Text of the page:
I have a client who has been looking for a first home, and struggling to find a home that fits within his budget. After meeting with a couple different lenders, and learning his comfortable monthly payment only brought him to an approximate $120,000 – $130,000 purchase price (and the payment for this loan was beyond his comfort level), he began looking into getting a loan with rural development in Missoula County. Rural development loans are available in Missoula County for areas not annexed into the City, and currently those areas include East Missoula, Clinton, Lolo, portions of the Canyon Creek Development on the North end of Missoula, and other portions scattered around the edges of Missoula. I thought it might be useful for others who may be in the same situation to know what may be available to them.
In this particular scenario, my client currently earns $30,500 per year (about $14.65 per hour). Other monthly expenses include student loan payments, car payment and credit card payment. In this particular situation, he qualifies for an approximate sales price of $180,500 (maximum purchase price) with this program. The interest rate is quoted at 4.875%, and his monthly payment, including only the principal and interest is approximately $535. The payment including taxes and home insurance would be approximately $727. (The estimated figure used for property taxes were $1,800 per year, and home insurance of $500 per year.)
So, how does this work and remain affordable for the borrower? Essentially there is a portion of the payment that is subsidized by the government each month. In this example, the subsidy totals $382 per month, and the amounts are based on income, number of people in the family, credit score, etc. When a person with a Rural Development loan sells the home, this amount can become due. However, very generally speaking, the longer a purchaser stays in the home, the more likely some of this amount can be written off. It is also important to note that sometimes a purchaser can get into a loan such as this, and after 5 years they may just break even after paying back the subsidy. For example, with a subsidy similar to this scenario, there is approximately $4,600 per year in subsidy, which amounts to $23,000 in 5 years. All of these pieces need to be examined before going forward to make sure the program works best for the borrower.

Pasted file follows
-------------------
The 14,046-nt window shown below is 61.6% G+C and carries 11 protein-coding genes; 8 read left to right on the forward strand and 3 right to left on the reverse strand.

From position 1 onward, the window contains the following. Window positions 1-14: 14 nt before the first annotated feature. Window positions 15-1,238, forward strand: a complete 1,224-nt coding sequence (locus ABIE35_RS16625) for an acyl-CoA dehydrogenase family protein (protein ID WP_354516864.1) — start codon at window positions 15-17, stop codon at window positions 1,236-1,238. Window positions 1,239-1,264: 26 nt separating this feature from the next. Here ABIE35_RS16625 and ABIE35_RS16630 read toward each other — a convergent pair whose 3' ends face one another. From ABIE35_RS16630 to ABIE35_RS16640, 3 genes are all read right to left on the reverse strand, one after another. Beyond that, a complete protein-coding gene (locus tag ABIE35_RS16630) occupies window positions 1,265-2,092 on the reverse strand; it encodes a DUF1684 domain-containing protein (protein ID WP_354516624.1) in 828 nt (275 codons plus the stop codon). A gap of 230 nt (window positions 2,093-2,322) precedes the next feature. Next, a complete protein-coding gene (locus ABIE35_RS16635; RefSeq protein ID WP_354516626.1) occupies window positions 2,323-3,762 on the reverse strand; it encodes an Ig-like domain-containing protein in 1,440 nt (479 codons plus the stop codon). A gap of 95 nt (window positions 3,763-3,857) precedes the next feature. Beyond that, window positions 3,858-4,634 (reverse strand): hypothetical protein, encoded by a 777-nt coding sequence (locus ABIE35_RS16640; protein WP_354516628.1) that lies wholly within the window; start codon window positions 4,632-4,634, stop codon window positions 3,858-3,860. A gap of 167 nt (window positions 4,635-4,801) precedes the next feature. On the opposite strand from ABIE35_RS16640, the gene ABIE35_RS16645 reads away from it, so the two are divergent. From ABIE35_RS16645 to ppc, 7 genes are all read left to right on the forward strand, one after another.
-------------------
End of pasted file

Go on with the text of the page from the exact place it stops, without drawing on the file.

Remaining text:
The above figures are all based on only obtaining a loan with rural development, and no money from any other sources. There is a potential of receiving some additional down-payment money with other organizations. However, this year many of those programs have run low on funds. There is a chance that more funding could be forthcoming, but there is also a chance that it will not be. In this situation, my client wants to take advantage of the first time homebuyer tax credit, and does not want to close past the deadline for receiving those funds. It is also important to note that obtaining a Rural Development loan requires that borrowers enroll and complete the home WORD class (see www.homeword.org). In addition, keep in mind that the Rural Development program could, potentially, also run out of funding. Currently it is still available to qualified borrowers.
Although very vague, the above situation might help you, or someone you know, with opening some doors to possibilities with home ownership.